The safety repressive authorities of Nazi Germany often introduced euphemistic expressions to cover the true nature of their approach to the population in the controlled areas. One of such terms, in addition to final solution of the Jewish question or evacuation, was also the innocent-sounding phrase of special treatment, in German Sonderbehandlung. If we asked a layperson about the meaning of such phrase, they would hardly guess that in fact it meant murder: execution without a trial based just on the police decision.
The concept of Sonderbehandlung was introduced by Reinhard Heydrich, Chief of the Security Police (SiPo) and the Security Service (SD) in the Reich, in his order called Principles of the Internal Security of the State during the War in September 1939. In relation to the population of the Protectorate of Bohemia and Moravia, Sonderbehandlung could be initially ordered only by SS Reichsführer Heinrich Himmler following the proposals of chief commanders of Gestapo offices in Prague and Brno submitted to the Chief of the Security Police and SD in the Protectorate or to the higher SS and Police Commander KH Frank. However, from September 1943 this way of disposal of inconvenient people did not need the approval of Himmler any more and could be ordered, in the Czech lands, by Frank himself.
Although the executions under special treatment include, for example, the shooting of student officials in Prague Ruzyne on November 17th 1939, executions of Protectorate officers under Sonderbehandlung mostly took place outside Bohemia and Moravia in the first years of the occupation, especially in the concentration camp Mauthausen. However, from 1943 they were also performed on a larger scale within the territory of the Protectorate, especially in the Gestapo prisons, or at places where a hostile action against the Reich had taken place and made the police authorities require the punishment by death right on the spot. In such cases the Sonderbehandlung should have a deterrent effect on the local population.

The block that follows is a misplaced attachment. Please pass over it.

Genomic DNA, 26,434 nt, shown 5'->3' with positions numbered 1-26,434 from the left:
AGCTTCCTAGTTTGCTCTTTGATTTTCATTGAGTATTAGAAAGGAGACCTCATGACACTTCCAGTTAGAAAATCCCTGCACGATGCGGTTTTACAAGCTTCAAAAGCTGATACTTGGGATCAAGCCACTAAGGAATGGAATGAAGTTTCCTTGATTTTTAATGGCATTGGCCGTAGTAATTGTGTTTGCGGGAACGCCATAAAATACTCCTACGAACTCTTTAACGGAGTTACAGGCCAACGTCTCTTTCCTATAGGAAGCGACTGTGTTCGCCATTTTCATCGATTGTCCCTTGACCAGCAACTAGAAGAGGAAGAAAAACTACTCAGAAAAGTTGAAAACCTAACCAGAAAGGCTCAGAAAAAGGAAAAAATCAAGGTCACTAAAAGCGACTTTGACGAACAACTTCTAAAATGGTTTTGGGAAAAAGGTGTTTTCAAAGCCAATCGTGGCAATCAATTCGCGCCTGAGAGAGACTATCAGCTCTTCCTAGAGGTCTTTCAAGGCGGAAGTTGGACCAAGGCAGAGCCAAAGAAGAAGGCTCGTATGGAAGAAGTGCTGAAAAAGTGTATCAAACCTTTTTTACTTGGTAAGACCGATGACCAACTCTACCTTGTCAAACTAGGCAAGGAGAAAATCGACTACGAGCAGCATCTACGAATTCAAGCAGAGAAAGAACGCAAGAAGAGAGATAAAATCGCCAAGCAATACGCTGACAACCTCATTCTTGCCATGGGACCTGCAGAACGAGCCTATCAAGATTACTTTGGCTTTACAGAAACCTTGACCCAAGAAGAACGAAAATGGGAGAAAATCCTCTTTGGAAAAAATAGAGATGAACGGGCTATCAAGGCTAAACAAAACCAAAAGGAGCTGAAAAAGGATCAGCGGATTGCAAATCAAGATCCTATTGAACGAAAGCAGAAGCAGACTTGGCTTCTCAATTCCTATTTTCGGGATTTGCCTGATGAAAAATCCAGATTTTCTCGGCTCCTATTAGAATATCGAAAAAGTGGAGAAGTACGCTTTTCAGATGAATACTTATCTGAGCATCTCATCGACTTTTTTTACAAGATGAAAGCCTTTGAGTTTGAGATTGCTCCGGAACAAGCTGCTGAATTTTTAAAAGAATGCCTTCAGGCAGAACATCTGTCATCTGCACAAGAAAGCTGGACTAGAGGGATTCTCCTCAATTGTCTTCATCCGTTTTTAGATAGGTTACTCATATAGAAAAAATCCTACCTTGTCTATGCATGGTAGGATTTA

With 1943 the Police Prison in Terezin also became a place of executions without trial upon the proposal of Prague Gestapo management and approval of K. H. Frank. The first executions were probably carried out in the area of later prison yard IV, before they were finally moved to the shooting range. The first prisoner murdered in this way was most likely a member of the Communist resistance Frantisek Prokop in May 1943. Apart from members of local resistance groups there were also murdered some of the captured members of Czechoslovak military paratroopers and even mentally and physically disabled people, who had got into the clutches of the Gestapo for other reasons though. Altogether there were murdered about 250-300 people here. With a few exceptions the executions were carried out by members of the SS guard company. This unit was not subject to the prison commander Jockel, but to the headquarters of the SS Guards Battalion of Bohemia and Moravia and later to the SS Guards Battalion in Prague. The number of SS guards in the Small Fortress varied from 16 to 100 between the years 1940 – 1945 with 5 commanders successively taking over the position of the Head of the Company. Especially the last commander of the guard company Fritz Vogt became infamous for his sadistic behaviour during the executions performed under Sonderbehandlung. Before a salvo of the firing squad went out, he shot prisoners from his pistol in a way that just painfully wounded them. According to testimony, he also directed the members of the firing squad to charge the guns first with two blank cartridges. Victims were therefore first frightened by harmless shots before finally shot dead with a bullet fired from a sharp cartridge. The largest execution happened just a few days before the liberation (on 2nd May 1945), when 52 people were shot dead (50 resistance fighters, 1 Soviet partisan and 1 informer, who was punished by the Gestapo as a traitor for his efforts to join the resistance before the end of the war just for alibi reasons. The execution was performed despite the fact that the head of the Main Reich Security Office Ernst Kaltenbrunner had ordered their termination during his visit to the Small Fortress on April 19th 1945. However, the Prague Gestapo and KH Frank were of a different opinion. Many of the murdered victims were very young people. (For more about the last execution in Terezin see the Newsletter 2/2010).